Similarly, let us take the case of the Kalki Avatar. As I mentioned above when it is time for the Kalki Avatar, Lord Vishnu is supposed to put in an appearance and destroy everything in this universe. This avatar is supposed to take place when human beings reach a point of total moral depravity. A new era of prosperity is supposed to start after Lord Vishnu destroys the universe. This is again an idealistic statement and it simply means that human beings should strive to be morally upright and should have an acceptable moral code at all times. 

Our religious texts have a lot of unpalatable nonsense. But the point is one has to just grasp the wisdom in them and not take them literally. It would indeed be foolish to try and be totally detached from everything in life. Similarly it would be rather naive to keep a lookout for Lord Vishnu. The need of the hour is to look at our texts with a more open mind and just glean the immense wisdom present in them.   

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53 thoughts on “The Practical Wisdom in Religious Texts – #MyFriendAlexa Season 4”

    1. Yes. it is the rigid attitude and inability to look beyond the literal meaning of the texts that creates a lot of disharmonies. What people should remember when they read scriptures is the actual spirit of the words.

  1. I want to say thank you for this great post. The texts & scriptures have been written with the purpose to explore them and follow in daily life. They really help us show the right path. Even science has proven the theories and found them correct which are given in religious texts as well. If I talk about my personal experience, Bhagavad Gita has shown me right path many times. It reduced my depression to a great extent. Great post!

    1. Yes, if we look at the real lessons the religious texts teach us they become a wonderful guide to us in our lives. Thanks for visiting.

  2. The problem is always that people do take these words literally… and nowadays find great pleasure in mocking those very words from other religions instead of imbibing the best of their own… we are definitely pretty close to the Kalki cameo, I would reckon :/

    1. Yes, literal interpretation and the tendency to compare each other’s faith have create a lot of problem in society. And this is particularly true of the times we live in when there is so much religious mania polluting the fabric of society.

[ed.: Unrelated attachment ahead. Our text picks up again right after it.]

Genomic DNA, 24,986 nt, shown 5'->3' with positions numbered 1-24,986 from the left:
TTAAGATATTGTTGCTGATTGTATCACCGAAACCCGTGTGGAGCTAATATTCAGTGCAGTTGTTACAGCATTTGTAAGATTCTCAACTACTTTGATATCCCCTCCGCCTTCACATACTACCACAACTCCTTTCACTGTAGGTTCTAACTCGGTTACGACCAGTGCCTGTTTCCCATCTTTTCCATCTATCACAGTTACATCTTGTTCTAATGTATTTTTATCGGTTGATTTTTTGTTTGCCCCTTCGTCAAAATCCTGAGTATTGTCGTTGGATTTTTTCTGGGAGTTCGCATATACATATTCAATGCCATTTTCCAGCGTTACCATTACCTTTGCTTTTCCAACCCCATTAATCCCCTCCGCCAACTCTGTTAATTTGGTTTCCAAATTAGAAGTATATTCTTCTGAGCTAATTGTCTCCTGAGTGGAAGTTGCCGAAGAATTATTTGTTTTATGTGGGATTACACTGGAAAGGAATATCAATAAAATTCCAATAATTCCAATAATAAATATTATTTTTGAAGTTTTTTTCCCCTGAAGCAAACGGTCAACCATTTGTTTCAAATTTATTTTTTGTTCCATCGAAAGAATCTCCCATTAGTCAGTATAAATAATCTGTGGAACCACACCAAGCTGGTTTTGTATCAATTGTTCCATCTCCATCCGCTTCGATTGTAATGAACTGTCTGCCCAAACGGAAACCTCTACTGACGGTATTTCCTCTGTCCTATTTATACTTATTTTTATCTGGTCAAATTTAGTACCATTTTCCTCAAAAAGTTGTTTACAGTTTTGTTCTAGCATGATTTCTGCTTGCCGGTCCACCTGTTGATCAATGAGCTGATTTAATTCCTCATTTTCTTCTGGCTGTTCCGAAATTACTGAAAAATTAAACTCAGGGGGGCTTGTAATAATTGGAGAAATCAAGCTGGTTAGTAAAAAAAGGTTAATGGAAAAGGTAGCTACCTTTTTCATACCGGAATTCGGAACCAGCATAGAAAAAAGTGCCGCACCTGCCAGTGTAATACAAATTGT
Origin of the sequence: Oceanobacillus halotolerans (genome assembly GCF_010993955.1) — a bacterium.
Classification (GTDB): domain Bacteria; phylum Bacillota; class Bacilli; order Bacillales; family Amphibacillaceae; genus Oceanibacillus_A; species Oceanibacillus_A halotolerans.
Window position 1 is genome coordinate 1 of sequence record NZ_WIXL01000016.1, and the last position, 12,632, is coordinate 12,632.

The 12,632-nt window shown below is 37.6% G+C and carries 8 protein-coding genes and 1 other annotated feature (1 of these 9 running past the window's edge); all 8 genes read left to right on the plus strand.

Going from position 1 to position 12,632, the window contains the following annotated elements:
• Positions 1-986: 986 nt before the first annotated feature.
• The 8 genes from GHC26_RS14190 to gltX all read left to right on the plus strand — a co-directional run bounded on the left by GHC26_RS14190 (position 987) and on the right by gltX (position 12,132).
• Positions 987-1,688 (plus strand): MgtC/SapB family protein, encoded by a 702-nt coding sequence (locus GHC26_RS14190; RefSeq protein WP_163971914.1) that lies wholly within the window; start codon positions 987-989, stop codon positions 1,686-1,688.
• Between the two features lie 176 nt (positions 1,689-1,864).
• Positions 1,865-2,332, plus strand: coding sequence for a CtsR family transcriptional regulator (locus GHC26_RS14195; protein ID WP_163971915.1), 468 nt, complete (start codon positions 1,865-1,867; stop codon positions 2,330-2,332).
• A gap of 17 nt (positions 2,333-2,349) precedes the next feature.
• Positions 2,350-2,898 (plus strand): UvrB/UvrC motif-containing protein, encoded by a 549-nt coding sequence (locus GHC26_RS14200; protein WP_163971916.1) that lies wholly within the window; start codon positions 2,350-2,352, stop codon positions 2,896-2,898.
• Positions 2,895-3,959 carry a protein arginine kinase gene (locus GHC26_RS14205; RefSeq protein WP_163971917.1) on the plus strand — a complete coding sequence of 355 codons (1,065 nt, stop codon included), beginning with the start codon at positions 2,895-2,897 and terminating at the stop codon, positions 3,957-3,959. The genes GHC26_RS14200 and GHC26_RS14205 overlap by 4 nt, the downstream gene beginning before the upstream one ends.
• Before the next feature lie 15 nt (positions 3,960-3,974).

3. Can I say self-realization? Not exactly but slightly. This is how things work when you were forced by your father, you never thought about chatting the Gayatri mantra.

    But when you felt, you instantly tried.

    It is not your story only, this happens to everyone.

    Chantting any mantra gives you positivity and power. This is my personal experience😊

    1. Yes, things always lose their value when you are forced down a person’s throat. The quest for betterment is by discovering the route yourself.

  4. We definitely need more writing works like these. So many myths and misunderstanding on the basis of manipulated stories are prevalent and people keep calling names to Gods without even understanding the basis of teachings.

    1. Yes, the wheat has to be separated from the chaff. People need to know what is the essence and not take things literally.

    1. The statement E=MC2, as well as attached detachment, are both ideal states that cannot be achieved. In the context of what the Gita says, it is simply something that people have to strive towards even though it is unachievable.

  5. With time I have come to an understanding that the religious texts are layered. Most people believe the power of text as golden words without actually peeling it. Looking forward to the next posts.

    1. Yes, it is the misunderstanding that the text itself matters more than the actual meaning that leads to a lot of disharmony in society.

  6. Agree we have been blindly following some faiths.
    whenever I ask or question at my home why this or why that no one has an answer to it, it’s only in the name of god it’s going on since ages.
    But I am always seeking scientific connect and reasoning in it.